Harold Pinter's The Caretaker runs from April 25 - May 7

Foreboding and menace in The Caretaker

Monday Magazine's theatre critics Sheila Martindale reviews Blue Bridge Theatre's production of the Caretaker

The Caretaker makes me think of David Henry Thoreau’s famous quote:  The mass of men live lives of quiet desperation.

The three men in Harold Pinter’s play The Caretaker, all seem to fit into that category.  The title character, Davies, a homeless man of dubious identity, is nervous as a rabbit and yet capable of manipulating others with his cunning.  Ashton, who brings Davies to his home after rescuing him from a fight, supports the fulcrum of the play with his monologue on what it was like to be subjected to shock therapy, an event that has left him brain-damaged.  And his brother Mick, large and intimidating, has big dreams which are never going to be fulfilled.

To say these characters interact with each other might be stating the case too strongly.  But Davies is always on stage, the other two come and go, and there is conversation, or perhaps talking at each other might be a better way to put it. Paul Fauteux is nothing less than brilliant, alternating obsequiousness and belligerence, and breaking the tension with his non-sequiturs.   RJ Peters is defined as much by what he does not say, as by his amazingly long and definitive speech in Act 2.  And Lindsay Robinson, with an abundance of bravado and bullying tactics, seems to fill not only the stage, but also the entire auditorium.

There is humour here, of the darker kind, and only, as the playwright once put it, ‘up to a point.’ Definitely not the thigh-slapping, rolling-in-the-aisles, kind of funny, but enough to lighten the mood and to keep the tone in balance.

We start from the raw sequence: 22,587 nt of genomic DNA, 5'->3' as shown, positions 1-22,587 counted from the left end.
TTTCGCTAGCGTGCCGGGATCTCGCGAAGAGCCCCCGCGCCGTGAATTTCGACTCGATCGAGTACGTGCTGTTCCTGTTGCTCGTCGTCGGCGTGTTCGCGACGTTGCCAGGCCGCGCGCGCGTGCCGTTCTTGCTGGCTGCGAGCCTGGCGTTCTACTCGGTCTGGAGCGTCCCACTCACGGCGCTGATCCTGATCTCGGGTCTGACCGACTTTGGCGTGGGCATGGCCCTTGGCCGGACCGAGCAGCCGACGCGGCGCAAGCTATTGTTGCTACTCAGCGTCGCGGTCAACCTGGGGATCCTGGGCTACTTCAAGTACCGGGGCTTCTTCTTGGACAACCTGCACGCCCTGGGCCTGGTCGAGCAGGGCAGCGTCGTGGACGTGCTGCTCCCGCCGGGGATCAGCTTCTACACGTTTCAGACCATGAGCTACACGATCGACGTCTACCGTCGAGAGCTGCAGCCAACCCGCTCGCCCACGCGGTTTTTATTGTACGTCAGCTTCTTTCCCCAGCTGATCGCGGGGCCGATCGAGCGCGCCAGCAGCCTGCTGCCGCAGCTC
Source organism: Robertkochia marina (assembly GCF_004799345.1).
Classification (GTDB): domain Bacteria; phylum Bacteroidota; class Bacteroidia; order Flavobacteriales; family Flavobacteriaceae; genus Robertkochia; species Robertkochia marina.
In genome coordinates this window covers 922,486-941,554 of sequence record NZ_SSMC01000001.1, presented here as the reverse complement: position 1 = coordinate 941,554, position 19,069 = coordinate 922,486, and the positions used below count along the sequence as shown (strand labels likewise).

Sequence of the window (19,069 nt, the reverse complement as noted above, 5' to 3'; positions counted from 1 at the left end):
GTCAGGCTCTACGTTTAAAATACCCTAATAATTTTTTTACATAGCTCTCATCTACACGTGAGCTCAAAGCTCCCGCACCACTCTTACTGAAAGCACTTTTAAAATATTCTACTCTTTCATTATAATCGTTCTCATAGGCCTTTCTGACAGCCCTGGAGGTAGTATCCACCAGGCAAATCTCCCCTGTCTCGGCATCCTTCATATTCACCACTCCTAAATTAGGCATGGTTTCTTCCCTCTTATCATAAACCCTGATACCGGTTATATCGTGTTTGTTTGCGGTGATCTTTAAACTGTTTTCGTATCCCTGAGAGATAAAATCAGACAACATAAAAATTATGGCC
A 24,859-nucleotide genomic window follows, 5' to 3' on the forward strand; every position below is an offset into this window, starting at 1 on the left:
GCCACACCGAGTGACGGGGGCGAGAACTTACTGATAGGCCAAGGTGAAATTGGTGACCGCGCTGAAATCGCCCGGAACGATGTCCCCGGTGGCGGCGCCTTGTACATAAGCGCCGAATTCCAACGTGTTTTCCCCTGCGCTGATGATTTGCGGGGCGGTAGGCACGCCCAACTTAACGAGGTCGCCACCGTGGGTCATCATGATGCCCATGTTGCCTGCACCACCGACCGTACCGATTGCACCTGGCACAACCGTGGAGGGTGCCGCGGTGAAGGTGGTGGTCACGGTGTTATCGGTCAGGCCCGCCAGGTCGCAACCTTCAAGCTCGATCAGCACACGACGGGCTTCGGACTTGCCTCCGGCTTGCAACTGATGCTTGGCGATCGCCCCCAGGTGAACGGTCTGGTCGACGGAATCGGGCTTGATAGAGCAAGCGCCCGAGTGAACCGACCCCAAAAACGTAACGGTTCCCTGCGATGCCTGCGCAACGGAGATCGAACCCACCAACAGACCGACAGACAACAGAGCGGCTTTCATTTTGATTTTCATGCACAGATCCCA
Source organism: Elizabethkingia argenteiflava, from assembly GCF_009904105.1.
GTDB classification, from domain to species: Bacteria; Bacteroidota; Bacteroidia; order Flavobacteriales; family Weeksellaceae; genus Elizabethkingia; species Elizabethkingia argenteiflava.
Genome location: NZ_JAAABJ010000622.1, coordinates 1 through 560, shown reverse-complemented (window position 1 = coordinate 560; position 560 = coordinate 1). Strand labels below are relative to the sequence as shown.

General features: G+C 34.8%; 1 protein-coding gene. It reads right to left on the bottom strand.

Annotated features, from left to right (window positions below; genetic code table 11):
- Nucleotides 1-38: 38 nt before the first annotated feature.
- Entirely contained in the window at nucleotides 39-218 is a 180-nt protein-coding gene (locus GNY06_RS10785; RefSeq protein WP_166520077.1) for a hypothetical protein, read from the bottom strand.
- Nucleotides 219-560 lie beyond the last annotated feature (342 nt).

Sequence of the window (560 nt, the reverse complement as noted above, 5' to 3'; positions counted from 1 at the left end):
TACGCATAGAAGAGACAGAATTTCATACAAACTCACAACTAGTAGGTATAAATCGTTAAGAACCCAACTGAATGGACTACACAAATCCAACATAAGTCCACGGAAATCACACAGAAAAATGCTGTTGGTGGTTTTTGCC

The set and costume designer (Patrick du Wors) and the sound designer (Hank Pine) are due an enormous amount of praise for the success of this show.  The cluttered, leaky attic where the action takes place, is immensely graphic.  Even the longest stretch of the imagination could not make it into the penthouse which Mick envisions.  And the music and whatever else comes through the sound system is largely responsible for the sense of foreboding and menace which defines The Caretaker.

This performance is so thoroughly gripping that I could even forgive the 12-minute delay in the start time, resulting in an even later night than anticipated.  I have seen most of the Blue Bridge Repertory Theatre’s offerings over the past eight years or so, all of which have been excellent, but this one is absolutely superlative.

The Caretaker runs at the Roxy Theatre until May 7.  You can even turn in your ticket toward a Blue Pass for the entire season and save 10%.  bluebridgetheatre.ca or 250-382-3370.

 

 

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